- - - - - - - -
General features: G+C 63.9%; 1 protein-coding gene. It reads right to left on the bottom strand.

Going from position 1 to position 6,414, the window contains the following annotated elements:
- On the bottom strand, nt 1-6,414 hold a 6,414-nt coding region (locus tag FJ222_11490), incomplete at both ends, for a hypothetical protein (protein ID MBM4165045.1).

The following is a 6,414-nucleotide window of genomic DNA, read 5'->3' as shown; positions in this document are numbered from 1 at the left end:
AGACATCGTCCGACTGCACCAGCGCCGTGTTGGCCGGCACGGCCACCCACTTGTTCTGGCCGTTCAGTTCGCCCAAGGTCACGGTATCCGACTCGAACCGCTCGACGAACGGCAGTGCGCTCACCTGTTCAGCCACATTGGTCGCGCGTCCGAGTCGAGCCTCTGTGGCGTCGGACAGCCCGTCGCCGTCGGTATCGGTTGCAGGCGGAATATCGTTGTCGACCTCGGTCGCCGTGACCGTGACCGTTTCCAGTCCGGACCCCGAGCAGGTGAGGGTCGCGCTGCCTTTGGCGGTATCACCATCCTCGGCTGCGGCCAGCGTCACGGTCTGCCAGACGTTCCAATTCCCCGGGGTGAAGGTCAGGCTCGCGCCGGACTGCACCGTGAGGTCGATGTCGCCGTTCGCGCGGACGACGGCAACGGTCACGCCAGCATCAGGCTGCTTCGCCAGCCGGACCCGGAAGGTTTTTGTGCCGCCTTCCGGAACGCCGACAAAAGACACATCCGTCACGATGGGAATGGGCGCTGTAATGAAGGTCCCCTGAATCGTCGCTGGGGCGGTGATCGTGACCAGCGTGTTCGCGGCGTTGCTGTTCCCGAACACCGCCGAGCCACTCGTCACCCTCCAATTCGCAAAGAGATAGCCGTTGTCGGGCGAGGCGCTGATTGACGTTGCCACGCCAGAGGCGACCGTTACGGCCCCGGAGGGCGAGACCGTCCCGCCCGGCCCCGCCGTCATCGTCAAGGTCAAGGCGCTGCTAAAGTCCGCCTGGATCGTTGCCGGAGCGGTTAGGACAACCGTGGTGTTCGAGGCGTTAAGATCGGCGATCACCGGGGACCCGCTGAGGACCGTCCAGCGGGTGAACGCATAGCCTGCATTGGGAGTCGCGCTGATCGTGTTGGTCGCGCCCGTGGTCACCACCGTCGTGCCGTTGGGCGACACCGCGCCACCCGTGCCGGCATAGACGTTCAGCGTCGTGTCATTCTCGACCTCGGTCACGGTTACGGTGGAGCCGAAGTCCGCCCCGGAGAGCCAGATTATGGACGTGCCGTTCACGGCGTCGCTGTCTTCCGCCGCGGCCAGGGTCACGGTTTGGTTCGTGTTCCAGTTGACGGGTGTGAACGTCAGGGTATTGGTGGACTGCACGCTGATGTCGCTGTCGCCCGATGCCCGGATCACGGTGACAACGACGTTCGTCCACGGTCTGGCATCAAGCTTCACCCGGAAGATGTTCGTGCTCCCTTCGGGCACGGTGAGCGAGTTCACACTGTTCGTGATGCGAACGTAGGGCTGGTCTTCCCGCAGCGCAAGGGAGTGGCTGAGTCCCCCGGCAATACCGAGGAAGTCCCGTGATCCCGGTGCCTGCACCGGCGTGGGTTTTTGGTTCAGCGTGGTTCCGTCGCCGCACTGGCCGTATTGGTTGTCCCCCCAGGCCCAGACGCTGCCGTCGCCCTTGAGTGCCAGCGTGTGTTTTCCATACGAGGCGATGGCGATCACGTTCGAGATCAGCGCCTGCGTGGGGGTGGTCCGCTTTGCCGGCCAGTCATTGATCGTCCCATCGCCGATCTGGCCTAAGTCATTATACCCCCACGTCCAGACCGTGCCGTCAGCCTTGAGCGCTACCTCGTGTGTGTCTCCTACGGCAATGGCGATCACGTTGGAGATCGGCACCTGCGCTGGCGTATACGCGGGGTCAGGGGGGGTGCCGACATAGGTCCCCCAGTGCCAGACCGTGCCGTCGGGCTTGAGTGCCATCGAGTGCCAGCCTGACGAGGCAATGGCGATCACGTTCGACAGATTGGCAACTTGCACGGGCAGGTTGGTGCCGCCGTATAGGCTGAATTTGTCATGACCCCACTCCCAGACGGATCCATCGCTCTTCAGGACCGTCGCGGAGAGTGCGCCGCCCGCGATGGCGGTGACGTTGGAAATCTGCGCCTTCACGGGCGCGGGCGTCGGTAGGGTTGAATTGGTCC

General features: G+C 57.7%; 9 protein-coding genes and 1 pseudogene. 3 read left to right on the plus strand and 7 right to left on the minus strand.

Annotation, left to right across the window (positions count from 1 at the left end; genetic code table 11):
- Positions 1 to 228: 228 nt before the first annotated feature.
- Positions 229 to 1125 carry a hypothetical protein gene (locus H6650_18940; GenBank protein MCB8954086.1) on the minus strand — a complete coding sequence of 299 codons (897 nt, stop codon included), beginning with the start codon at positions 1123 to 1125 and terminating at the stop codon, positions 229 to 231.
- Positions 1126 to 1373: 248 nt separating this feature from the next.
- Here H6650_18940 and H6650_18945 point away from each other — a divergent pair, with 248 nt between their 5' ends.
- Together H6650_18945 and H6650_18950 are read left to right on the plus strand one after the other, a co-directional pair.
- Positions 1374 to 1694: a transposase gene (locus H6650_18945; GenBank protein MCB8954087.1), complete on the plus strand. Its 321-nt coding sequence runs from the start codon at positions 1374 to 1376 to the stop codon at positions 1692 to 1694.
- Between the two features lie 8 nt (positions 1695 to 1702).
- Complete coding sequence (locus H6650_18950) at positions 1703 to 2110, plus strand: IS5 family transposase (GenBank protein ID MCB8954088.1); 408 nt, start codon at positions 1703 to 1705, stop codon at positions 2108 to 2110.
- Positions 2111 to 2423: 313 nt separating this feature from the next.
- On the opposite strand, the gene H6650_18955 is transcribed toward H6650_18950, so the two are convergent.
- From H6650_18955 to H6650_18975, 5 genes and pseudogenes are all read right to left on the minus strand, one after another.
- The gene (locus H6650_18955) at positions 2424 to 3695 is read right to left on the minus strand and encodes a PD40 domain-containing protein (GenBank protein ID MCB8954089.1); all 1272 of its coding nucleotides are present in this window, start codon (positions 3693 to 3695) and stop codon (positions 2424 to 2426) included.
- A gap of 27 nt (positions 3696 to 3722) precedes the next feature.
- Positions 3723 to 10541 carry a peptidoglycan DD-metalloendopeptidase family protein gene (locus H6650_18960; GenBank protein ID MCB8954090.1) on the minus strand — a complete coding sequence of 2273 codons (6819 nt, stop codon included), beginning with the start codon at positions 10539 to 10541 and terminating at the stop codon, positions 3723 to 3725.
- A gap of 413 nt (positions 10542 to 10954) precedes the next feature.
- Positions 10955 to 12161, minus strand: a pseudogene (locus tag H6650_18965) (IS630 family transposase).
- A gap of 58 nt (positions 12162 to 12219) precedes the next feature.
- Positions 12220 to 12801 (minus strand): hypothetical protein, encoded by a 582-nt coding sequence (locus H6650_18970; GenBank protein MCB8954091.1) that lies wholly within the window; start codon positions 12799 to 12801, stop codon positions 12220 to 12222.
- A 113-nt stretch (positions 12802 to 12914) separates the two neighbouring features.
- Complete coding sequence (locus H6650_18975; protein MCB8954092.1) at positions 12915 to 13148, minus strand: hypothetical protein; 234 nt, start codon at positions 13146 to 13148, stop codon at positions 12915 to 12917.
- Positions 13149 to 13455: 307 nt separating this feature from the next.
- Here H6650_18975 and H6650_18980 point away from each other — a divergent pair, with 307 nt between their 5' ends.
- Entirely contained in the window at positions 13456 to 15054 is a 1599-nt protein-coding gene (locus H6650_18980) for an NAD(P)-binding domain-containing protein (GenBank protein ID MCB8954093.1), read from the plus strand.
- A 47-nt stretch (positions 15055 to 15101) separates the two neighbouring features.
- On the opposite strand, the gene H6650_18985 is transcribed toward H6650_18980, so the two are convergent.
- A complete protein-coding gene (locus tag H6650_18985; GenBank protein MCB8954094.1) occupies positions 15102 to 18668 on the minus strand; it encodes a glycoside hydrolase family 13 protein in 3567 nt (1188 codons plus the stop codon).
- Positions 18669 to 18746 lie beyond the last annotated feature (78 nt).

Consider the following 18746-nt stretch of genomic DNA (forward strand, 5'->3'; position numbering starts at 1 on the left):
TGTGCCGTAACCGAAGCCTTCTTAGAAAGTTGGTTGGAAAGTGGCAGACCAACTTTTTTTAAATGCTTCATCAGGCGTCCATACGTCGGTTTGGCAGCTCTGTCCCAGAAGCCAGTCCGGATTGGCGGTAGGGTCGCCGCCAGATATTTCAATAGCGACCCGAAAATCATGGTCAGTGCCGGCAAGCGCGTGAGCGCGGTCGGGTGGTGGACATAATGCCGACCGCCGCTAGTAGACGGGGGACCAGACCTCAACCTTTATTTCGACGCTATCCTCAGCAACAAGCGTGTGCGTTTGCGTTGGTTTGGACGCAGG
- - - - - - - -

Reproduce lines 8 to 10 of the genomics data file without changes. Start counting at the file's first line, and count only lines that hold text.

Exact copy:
- Positions 1 to 228: 228 nt before the first annotated feature.
- Positions 229 to 1125 carry a hypothetical protein gene (locus H6650_18940; GenBank protein MCB8954086.1) on the minus strand — a complete coding sequence of 299 codons (897 nt, stop codon included), beginning with the start codon at positions 1123 to 1125 and terminating at the stop codon, positions 229 to 231.
- Positions 1126 to 1373: 248 nt separating this feature from the next.